Union leaders and politicians have demanded action following news that some crewmembers on Northern Isles cargo boats were being paid less than £4 an hour.
The RMT Union has blasted the hourly rate for staff onboard the Hildasay and Helliar as “poverty pay”.
It has launched an online petition calling for all seafarers on Scottish government contracts to be given at least the minimum wage.
Although the Scottish government contract was awarded to Serco back in 2012, the running of the cargo boats has been outsourced to Seatruck, based in Heysham, which pays the crews onboard the vessels.
Seatruck says applying the national minimum wage would place it at a serious disadvantage with its competitors. It says that, under current legislation, the national minimum wage is not applicable to the crew of the vessels, adding that the Estonian workers involved are deemed not to be ordinarily working in the UK.
RMT spokesman Gordon Martin said: “The most up-to-date figures we have is they are getting paid £3.66 per hour.
“This is a Scottish government contract, the Northern Isles ferry service, and it is totally unacceptable that these workers from Estonia are being paid way below the UK national minimum wage.”
Scottish transport minister Humza Yousaf said: “That’s an unacceptable situation. Transport Scotland will be in touch with Serco. Serco will offer to pay the national minimum wage, and backdate that on behalf of the company.
“That offer I would urge the company, Seatruck, to take up. I will also write to the UK shipping minister to say they should impose that minimum wage on non-UK nationals, regardless of whether they are working in international waters or not if they are working on UK contracts.”
Mr Martin welcomed Mr Yousaf’s comments.
“But I would qualify that by saying this has been raised with Derek Mackay, who was the transport minister before Humza Yousaf, and indeed with Keith Brown, who was the transport minister before Derek Mackay.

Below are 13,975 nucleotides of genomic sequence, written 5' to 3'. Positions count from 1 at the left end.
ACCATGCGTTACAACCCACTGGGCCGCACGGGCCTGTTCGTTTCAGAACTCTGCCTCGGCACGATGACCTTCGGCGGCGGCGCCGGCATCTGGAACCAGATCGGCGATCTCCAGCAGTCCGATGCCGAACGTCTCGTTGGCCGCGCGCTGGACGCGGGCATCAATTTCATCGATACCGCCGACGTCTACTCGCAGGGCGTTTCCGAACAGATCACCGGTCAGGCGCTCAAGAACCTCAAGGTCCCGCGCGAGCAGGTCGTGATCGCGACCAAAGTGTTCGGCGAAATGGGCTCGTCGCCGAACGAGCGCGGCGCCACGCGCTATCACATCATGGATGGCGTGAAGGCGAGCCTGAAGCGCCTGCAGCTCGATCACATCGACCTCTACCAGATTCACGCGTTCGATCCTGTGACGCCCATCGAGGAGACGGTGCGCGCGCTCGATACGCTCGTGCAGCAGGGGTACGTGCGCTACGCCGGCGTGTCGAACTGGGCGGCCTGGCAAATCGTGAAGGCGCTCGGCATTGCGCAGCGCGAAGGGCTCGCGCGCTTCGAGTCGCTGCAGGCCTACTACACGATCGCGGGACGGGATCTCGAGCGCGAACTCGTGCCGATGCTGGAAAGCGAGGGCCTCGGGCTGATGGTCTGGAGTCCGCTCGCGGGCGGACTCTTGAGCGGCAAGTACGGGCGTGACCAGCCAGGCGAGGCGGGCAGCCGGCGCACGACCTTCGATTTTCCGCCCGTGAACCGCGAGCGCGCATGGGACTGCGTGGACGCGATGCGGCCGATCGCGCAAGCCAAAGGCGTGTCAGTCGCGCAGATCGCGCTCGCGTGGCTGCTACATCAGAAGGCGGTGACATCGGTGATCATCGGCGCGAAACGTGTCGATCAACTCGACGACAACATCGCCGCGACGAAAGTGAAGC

“We’ve had warm words and no action. This time we expect action, and that action must be to the satisfaction of us at the RMT that the matter has been dealt with properly.
“If the matter hasn’t been dealt with properly we are going to campaign, and continue to campaign, to get justice for the seafarers involved.”
The Scottish government says Serco NorthLink was initially unaware that workers were being paid below the UK minimum wage. It brought it to the attention of Transport Scotland as soon as the unions raised the issue.
Officials say Serco NorthLink has already made offers to Seatruck to bring the pay of crew up to minimum wage level. But Seatruck has not accepted the offers.
A Transport Scotland spokesman said: “Scottish ministers are strongly of the view that all workers employed on Scottish government funded contracts – including through sub contracts – should be paid the national minimal wage, if not the living wage, and deem the current situation with Seatruck unacceptable.
“The minister for transport and the islands will ask Serco NorthLink Ferries to write to Seatruck a further time, repeating the offer to fund the gap to bring the pay of crew members up to the national minimum wage, and he urges the company to accept that offer. The minister will also write to the UK government to ask them to take action on this.
“Ministers are currently considering all available options to strengthen future ferry contracts to include a formal requirement for the national minimum wage, and preferably the living wage, to be paid to all employees.”